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Investigational TB Vaccine Lacks Efficacy in Infants
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Investigational TB Vaccine Lacks Efficacy in Infants

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La vacuna en estudio demostró tener un excelente perfil de seguridad; sin embargo, no tuvo la eficacia esperada. Aún así, la investigación realizada deja enseñanzas importantes y aporta información …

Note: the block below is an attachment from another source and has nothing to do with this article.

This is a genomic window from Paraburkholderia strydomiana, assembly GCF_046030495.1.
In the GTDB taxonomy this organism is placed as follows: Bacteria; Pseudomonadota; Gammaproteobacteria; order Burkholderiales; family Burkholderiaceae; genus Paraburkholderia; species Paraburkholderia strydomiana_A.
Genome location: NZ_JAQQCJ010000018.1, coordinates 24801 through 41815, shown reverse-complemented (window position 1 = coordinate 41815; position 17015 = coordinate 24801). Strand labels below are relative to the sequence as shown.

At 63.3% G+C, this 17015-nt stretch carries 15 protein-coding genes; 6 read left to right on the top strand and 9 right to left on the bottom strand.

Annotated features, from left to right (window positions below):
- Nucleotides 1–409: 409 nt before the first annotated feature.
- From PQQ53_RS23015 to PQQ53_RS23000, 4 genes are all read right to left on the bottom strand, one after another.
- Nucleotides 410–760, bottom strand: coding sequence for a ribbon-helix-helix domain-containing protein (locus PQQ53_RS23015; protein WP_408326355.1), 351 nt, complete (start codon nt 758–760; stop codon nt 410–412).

La vacuna en estudio demostró tener un excelente perfil de seguridad; sin embargo, no tuvo la eficacia esperada. Aún así, la investigación realizada deja enseñanzas importantes y aporta información valiosa. Tomado de Infectious Diseases in Children